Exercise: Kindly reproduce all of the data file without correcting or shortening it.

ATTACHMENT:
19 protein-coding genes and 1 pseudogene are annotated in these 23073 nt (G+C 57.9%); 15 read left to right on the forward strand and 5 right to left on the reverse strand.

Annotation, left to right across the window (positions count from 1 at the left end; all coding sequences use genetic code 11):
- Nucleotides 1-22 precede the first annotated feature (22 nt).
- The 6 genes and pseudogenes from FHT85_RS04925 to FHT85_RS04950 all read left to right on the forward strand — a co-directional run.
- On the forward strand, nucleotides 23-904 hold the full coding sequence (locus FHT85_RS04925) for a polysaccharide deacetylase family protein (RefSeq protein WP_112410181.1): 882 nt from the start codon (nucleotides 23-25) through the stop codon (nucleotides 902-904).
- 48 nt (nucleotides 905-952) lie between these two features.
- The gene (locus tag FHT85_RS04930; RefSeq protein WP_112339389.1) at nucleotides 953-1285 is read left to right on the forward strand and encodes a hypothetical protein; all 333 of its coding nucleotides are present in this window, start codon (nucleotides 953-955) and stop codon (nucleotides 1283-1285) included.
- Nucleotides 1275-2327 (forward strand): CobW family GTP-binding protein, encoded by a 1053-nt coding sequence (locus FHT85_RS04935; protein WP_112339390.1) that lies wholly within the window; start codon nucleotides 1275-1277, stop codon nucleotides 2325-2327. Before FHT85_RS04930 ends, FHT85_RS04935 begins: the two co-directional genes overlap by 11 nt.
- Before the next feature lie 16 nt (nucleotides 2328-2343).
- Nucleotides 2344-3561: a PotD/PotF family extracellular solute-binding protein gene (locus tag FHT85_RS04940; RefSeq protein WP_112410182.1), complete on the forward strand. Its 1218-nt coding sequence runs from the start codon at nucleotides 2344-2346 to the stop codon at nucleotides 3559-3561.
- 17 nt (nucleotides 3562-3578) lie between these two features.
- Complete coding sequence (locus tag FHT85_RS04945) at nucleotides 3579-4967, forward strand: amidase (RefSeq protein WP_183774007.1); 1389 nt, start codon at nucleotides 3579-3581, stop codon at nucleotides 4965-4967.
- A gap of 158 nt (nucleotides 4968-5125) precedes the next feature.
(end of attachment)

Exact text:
19 protein-coding genes and 1 pseudogene are annotated in these 23073 nt (G+C 57.9%); 15 read left to right on the forward strand and 5 right to left on the reverse strand.

Annotation, left to right across the window (positions count from 1 at the left end; all coding sequences use genetic code 11):
- Nucleotides 1-22 precede the first annotated feature (22 nt).
- The 6 genes and pseudogenes from FHT85_RS04925 to FHT85_RS04950 all read left to right on the forward strand — a co-directional run.
- On the forward strand, nucleotides 23-904 hold the full coding sequence (locus FHT85_RS04925) for a polysaccharide deacetylase family protein (RefSeq protein WP_112410181.1): 882 nt from the start codon (nucleotides 23-25) through the stop codon (nucleotides 902-904).
- 48 nt (nucleotides 905-952) lie between these two features.
- The gene (locus tag FHT85_RS04930; RefSeq protein WP_112339389.1) at nucleotides 953-1285 is read left to right on the forward strand and encodes a hypothetical protein; all 333 of its coding nucleotides are present in this window, start codon (nucleotides 953-955) and stop codon (nucleotides 1283-1285) included.
- Nucleotides 1275-2327 (forward strand): CobW family GTP-binding protein, encoded by a 1053-nt coding sequence (locus FHT85_RS04935; protein WP_112339390.1) that lies wholly within the window; start codon nucleotides 1275-1277, stop codon nucleotides 2325-2327. Before FHT85_RS04930 ends, FHT85_RS04935 begins: the two co-directional genes overlap by 11 nt.
- Before the next feature lie 16 nt (nucleotides 2328-2343).
- Nucleotides 2344-3561: a PotD/PotF family extracellular solute-binding protein gene (locus tag FHT85_RS04940; RefSeq protein WP_112410182.1), complete on the forward strand. Its 1218-nt coding sequence runs from the start codon at nucleotides 2344-2346 to the stop codon at nucleotides 3559-3561.
- 17 nt (nucleotides 3562-3578) lie between these two features.
- Complete coding sequence (locus tag FHT85_RS04945) at nucleotides 3579-4967, forward strand: amidase (RefSeq protein WP_183774007.1); 1389 nt, start codon at nucleotides 3579-3581, stop codon at nucleotides 4965-4967.
- A gap of 158 nt (nucleotides 4968-5125) precedes the next feature.